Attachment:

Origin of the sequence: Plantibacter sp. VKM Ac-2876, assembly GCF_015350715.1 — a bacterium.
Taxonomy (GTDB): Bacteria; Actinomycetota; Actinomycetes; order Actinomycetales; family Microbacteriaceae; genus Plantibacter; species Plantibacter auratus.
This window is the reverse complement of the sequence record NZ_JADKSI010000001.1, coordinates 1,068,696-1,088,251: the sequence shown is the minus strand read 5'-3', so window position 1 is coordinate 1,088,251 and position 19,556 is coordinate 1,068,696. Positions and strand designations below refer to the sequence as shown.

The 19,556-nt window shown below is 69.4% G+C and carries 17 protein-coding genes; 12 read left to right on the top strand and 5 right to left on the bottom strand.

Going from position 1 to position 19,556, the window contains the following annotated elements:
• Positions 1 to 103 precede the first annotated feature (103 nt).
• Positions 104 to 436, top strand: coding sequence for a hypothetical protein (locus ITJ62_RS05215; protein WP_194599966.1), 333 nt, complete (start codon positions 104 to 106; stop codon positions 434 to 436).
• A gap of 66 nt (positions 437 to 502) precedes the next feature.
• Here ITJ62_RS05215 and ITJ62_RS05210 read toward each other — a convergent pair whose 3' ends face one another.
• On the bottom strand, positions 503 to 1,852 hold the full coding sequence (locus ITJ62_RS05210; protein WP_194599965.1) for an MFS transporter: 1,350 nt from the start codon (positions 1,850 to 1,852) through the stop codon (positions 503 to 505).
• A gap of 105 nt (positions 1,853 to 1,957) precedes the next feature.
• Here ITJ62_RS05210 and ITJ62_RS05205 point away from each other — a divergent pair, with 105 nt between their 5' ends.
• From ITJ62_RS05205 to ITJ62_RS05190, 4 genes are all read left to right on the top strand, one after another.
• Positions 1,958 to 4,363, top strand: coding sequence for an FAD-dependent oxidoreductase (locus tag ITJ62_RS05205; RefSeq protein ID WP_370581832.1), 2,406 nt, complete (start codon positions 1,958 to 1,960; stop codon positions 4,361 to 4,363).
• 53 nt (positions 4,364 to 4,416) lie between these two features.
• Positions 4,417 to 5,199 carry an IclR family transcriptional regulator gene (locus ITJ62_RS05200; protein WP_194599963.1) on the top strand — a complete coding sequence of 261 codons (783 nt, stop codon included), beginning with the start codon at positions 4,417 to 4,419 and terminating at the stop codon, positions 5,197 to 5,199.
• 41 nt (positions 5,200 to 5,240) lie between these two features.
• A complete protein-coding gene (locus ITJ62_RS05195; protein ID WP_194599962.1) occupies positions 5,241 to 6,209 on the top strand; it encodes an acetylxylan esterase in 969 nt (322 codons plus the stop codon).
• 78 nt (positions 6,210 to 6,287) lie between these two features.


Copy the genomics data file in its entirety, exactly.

Origin of the sequence: Plantibacter sp. VKM Ac-2876, assembly GCF_015350715.1 — a bacterium.
Taxonomy (GTDB): Bacteria; Actinomycetota; Actinomycetes; order Actinomycetales; family Microbacteriaceae; genus Plantibacter; species Plantibacter auratus.
This window is the reverse complement of the sequence record NZ_JADKSI010000001.1, coordinates 1,068,696-1,088,251: the sequence shown is the minus strand read 5'-3', so window position 1 is coordinate 1,088,251 and position 19,556 is coordinate 1,068,696. Positions and strand designations below refer to the sequence as shown.

The 19,556-nt window shown below is 69.4% G+C and carries 17 protein-coding genes; 12 read left to right on the top strand and 5 right to left on the bottom strand.

Going from position 1 to position 19,556, the window contains the following annotated elements:
• Positions 1 to 103 precede the first annotated feature (103 nt).
• Positions 104 to 436, top strand: coding sequence for a hypothetical protein (locus ITJ62_RS05215; protein WP_194599966.1), 333 nt, complete (start codon positions 104 to 106; stop codon positions 434 to 436).
• A gap of 66 nt (positions 437 to 502) precedes the next feature.
• Here ITJ62_RS05215 and ITJ62_RS05210 read toward each other — a convergent pair whose 3' ends face one another.
• On the bottom strand, positions 503 to 1,852 hold the full coding sequence (locus ITJ62_RS05210; protein WP_194599965.1) for an MFS transporter: 1,350 nt from the start codon (positions 1,850 to 1,852) through the stop codon (positions 503 to 505).
• A gap of 105 nt (positions 1,853 to 1,957) precedes the next feature.
• Here ITJ62_RS05210 and ITJ62_RS05205 point away from each other — a divergent pair, with 105 nt between their 5' ends.
• From ITJ62_RS05205 to ITJ62_RS05190, 4 genes are all read left to right on the top strand, one after another.
• Positions 1,958 to 4,363, top strand: coding sequence for an FAD-dependent oxidoreductase (locus tag ITJ62_RS05205; RefSeq protein ID WP_370581832.1), 2,406 nt, complete (start codon positions 1,958 to 1,960; stop codon positions 4,361 to 4,363).
• 53 nt (positions 4,364 to 4,416) lie between these two features.
• Positions 4,417 to 5,199 carry an IclR family transcriptional regulator gene (locus ITJ62_RS05200; protein WP_194599963.1) on the top strand — a complete coding sequence of 261 codons (783 nt, stop codon included), beginning with the start codon at positions 4,417 to 4,419 and terminating at the stop codon, positions 5,197 to 5,199.
• 41 nt (positions 5,200 to 5,240) lie between these two features.
• A complete protein-coding gene (locus ITJ62_RS05195; protein ID WP_194599962.1) occupies positions 5,241 to 6,209 on the top strand; it encodes an acetylxylan esterase in 969 nt (322 codons plus the stop codon).
• 78 nt (positions 6,210 to 6,287) lie between these two features.